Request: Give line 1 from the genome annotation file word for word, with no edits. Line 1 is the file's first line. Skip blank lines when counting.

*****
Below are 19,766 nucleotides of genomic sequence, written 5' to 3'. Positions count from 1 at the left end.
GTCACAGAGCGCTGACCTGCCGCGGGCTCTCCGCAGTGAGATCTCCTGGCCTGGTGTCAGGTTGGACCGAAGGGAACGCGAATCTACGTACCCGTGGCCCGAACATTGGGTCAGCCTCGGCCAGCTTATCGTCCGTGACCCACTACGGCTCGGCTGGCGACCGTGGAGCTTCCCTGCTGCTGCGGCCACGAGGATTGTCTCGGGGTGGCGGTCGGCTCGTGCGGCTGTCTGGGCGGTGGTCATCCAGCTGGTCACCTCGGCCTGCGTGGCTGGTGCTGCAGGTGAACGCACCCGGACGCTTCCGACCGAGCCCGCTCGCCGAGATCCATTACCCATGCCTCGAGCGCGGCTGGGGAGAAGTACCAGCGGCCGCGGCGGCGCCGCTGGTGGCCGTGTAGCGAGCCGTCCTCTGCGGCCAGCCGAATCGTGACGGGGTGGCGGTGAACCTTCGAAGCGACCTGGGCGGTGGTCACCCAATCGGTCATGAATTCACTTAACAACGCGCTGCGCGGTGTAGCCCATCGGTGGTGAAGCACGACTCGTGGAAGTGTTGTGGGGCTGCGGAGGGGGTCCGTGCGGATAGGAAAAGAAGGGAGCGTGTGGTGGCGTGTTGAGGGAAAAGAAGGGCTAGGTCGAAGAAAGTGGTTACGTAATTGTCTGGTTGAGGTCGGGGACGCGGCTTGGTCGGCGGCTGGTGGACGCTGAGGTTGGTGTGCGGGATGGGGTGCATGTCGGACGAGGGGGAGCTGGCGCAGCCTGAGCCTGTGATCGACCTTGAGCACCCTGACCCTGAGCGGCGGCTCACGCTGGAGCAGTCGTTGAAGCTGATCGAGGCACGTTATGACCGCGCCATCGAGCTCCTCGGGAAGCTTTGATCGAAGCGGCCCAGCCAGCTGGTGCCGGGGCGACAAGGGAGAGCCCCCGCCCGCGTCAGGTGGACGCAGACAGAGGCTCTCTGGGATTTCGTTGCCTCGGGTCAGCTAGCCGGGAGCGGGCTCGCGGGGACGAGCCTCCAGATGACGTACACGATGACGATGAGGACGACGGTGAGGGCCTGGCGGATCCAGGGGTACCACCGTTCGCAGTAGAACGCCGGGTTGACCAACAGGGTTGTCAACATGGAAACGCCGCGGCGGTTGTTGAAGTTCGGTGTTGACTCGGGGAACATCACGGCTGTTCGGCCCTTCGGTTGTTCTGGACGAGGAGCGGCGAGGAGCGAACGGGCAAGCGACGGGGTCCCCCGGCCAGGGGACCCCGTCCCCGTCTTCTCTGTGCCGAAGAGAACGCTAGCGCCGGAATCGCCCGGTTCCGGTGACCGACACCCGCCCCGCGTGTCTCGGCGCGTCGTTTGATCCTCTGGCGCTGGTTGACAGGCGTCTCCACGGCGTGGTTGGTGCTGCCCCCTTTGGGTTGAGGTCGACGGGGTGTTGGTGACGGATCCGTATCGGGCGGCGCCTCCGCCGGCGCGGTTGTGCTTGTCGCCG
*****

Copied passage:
Below are 19,766 nucleotides of genomic sequence, written 5' to 3'. Positions count from 1 at the left end.